From Lara Marlow - Irish Times Wednesday, September 23, 2009

Obama warns of 'irreversible catastrophe' for climate LARA MARLOWE in New York

WORLD LEADERS have attempted to inject a sense of urgency into negotiations for a global climate change agreement.

“We risk consigning future generations to an irreversible catastrophe,” President Barack Obama told 190 heads of state and government who convened at the United Nations on the eve of the opening of the General Assembly.

UN secretary general Ban Ki- moon said: “This is the largest-ever meeting of world leaders on climate change. Now is the moment to act. We will soon reach the critical threshold, the consequences of which cannot be reversed. We have less than 10 years to avoid the worst-case scenario . . . The Arctic will be nearly ice-free by late 2030.”

Yesterday’s summit was intended to increase the chances of reaching an agreement at the Copenhagen conference in December, to replace the Kyoto Protocol which expires in 2012. “There are only 15 negotiating days left until Copenhagen,” Mr Ban warned.

Meanwhile, the Chinese president Hu Jintao did not fulfil a UN official’s predictions that China would suddenly become a champion of the fight against global warming.

Mr Hu spoke in platitudes and stressed the need for developed countries to understand developing countries. China and India are often portrayed as the villains of the global warming crisis.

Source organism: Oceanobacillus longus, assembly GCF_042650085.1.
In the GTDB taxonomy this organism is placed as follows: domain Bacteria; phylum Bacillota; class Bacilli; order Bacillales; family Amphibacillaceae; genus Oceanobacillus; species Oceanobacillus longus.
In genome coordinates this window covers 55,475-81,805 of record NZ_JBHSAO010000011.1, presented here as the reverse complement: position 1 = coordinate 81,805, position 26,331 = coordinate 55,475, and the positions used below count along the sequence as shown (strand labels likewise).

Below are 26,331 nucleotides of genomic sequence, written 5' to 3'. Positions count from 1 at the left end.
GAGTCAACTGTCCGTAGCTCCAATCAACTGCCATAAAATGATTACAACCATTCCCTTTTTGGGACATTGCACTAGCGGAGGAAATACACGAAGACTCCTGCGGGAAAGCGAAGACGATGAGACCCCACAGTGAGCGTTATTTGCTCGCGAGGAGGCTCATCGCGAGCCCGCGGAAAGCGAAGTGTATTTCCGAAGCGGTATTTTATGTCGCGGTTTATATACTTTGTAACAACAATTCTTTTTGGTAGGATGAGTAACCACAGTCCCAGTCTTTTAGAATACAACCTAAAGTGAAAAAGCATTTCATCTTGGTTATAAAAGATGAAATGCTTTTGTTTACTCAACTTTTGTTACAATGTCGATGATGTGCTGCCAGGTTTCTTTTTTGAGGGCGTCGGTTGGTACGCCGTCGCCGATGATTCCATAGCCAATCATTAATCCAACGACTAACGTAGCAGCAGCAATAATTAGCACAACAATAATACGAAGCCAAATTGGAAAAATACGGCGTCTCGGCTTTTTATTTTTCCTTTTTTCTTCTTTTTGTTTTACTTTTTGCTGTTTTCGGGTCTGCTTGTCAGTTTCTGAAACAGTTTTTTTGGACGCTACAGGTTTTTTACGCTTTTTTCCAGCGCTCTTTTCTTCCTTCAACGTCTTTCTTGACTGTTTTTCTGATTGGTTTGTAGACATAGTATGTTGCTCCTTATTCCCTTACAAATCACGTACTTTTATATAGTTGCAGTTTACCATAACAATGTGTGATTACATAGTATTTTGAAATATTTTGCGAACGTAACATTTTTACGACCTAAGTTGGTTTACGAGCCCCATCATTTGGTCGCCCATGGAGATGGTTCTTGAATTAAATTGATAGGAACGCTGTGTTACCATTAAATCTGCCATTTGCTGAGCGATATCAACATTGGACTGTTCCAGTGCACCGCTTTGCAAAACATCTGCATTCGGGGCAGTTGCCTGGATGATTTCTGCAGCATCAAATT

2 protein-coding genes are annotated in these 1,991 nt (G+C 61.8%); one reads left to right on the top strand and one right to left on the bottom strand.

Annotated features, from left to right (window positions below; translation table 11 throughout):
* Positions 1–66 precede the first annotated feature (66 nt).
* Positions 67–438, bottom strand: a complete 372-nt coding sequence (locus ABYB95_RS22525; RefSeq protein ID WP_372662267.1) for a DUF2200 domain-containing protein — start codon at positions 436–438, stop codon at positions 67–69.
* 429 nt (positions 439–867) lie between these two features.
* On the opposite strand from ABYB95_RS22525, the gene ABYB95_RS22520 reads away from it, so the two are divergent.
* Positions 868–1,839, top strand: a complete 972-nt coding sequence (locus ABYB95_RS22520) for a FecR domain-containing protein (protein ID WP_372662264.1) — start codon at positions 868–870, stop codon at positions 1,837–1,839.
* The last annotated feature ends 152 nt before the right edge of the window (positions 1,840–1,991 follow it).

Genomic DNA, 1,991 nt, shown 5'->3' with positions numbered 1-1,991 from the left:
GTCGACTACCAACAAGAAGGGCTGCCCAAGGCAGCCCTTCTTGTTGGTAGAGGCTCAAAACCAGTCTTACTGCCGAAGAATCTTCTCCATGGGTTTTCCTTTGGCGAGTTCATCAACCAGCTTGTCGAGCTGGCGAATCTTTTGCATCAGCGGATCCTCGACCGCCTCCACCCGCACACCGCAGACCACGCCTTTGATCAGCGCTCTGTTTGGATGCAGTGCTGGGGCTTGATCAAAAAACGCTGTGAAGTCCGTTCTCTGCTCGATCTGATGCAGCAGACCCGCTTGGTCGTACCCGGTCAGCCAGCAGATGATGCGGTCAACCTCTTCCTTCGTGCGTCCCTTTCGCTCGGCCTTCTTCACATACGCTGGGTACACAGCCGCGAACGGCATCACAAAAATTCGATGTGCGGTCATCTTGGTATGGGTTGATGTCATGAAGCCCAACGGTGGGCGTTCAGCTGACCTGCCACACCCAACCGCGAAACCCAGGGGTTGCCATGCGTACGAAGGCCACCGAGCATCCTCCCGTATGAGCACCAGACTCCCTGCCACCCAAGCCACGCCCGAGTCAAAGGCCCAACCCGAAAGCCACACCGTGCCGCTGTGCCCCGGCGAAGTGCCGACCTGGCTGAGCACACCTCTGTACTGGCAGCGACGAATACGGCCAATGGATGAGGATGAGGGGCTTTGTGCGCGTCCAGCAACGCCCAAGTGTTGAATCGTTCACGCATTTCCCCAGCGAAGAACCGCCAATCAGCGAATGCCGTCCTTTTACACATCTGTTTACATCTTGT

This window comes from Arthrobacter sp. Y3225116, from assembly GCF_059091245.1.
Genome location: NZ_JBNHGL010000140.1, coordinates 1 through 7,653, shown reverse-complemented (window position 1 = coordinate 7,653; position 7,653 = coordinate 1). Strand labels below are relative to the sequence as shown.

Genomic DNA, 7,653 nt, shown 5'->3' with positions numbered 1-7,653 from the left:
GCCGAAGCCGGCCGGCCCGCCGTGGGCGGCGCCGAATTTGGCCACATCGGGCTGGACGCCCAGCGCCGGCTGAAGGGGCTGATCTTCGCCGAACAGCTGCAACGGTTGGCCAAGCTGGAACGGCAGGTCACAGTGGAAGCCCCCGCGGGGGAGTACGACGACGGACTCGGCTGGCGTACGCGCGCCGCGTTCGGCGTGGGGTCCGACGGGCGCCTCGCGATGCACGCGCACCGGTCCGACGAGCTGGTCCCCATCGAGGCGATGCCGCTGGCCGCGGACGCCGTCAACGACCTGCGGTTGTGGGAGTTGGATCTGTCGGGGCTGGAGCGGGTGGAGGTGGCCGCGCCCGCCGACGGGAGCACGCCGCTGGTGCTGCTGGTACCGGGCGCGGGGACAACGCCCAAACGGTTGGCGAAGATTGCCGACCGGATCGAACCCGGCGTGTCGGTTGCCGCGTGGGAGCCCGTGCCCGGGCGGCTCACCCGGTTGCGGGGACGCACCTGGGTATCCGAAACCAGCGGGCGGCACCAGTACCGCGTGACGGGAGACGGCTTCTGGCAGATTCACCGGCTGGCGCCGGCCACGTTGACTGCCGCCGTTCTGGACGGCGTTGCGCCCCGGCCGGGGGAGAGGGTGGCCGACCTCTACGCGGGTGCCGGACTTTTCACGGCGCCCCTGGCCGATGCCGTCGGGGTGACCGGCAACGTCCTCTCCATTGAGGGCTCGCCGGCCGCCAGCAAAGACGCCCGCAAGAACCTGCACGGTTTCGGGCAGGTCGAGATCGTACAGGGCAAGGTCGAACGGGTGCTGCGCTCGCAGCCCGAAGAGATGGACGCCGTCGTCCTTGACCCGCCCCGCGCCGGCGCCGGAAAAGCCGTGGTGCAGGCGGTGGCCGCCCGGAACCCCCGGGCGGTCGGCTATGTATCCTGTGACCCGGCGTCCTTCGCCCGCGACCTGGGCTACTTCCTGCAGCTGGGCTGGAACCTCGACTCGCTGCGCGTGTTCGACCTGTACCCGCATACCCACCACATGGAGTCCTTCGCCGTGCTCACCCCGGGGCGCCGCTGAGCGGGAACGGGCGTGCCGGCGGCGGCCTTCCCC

Dr Rajendra Pachauri, the scientist who chairs the UN’s Intergovernmental Panel on Climate Change, said the “warming of the climate system is unequivocal”. Due to melting ice and thermal expansion, sea levels rose 17cm in the 20th century, putting small ocean nations like the Maldives Islands “barely a metre or two above sea level”.

In what was perhaps the most powerful speech of the day, the young president of the Maldives, Mohamed Nasheed, warned the assembly: “Unless you act quickly and decisively, our homeland and others like it will disappear beneath the rising sea before the end of this century. We ask you: what will become of us?” Following the morning’s speeches, Taoiseach Brian Cowen said: “We have to find a way to stop global warming or else we put at risk the survival of this planet.

He made what one of his aides called “a very strong and passionate” unscheduled intervention in a closed-door round-table meeting, arguing that now was “a defining moment for the UN” and “the time for action”.

Mr Cowen told journalists that a tax on carbon fuels was “an issue for consideration in the context of the next budget”, adding that “a low carbon economy is a lot more than just about a carbon tax”.

Asked whether the Irish would have to pay out of their pockets to fight global warming, Mr Cowen said: “Yes, there will of course be impacts in the short term, but the cost of inactivity is far greater.”

The summit was imbued with a sense of gravity with Mr Obama, Mr Ban and Mr Cowen all saying its participants would be judged by history.

Mr Obama used the same arguments – the world’s best interest and urgency – in dealing with the other big event of the day: the first trilateral meeting of the US president with Israeli prime minister Binyamin Netanyahu and Palestinian president Mahmoud Abbas.

In his headquarters at the Waldorf Astoria Hotel, Mr Obama spent two hours with the Middle Eastern protagonists, first individually, then all three together. Senator George Mitchell, the US special envoy to the Middle East, called the talks “direct and constructive” and said the “tone was positive and determined”.

Alluding to his role in the conclusion of the Belfast Agreement, Mr Mitchell said: “Based on past experience, I believe deeply that just as conflicts are created by human beings, they can be ended by human beings . . . We knew this wasn’t going to be easy.”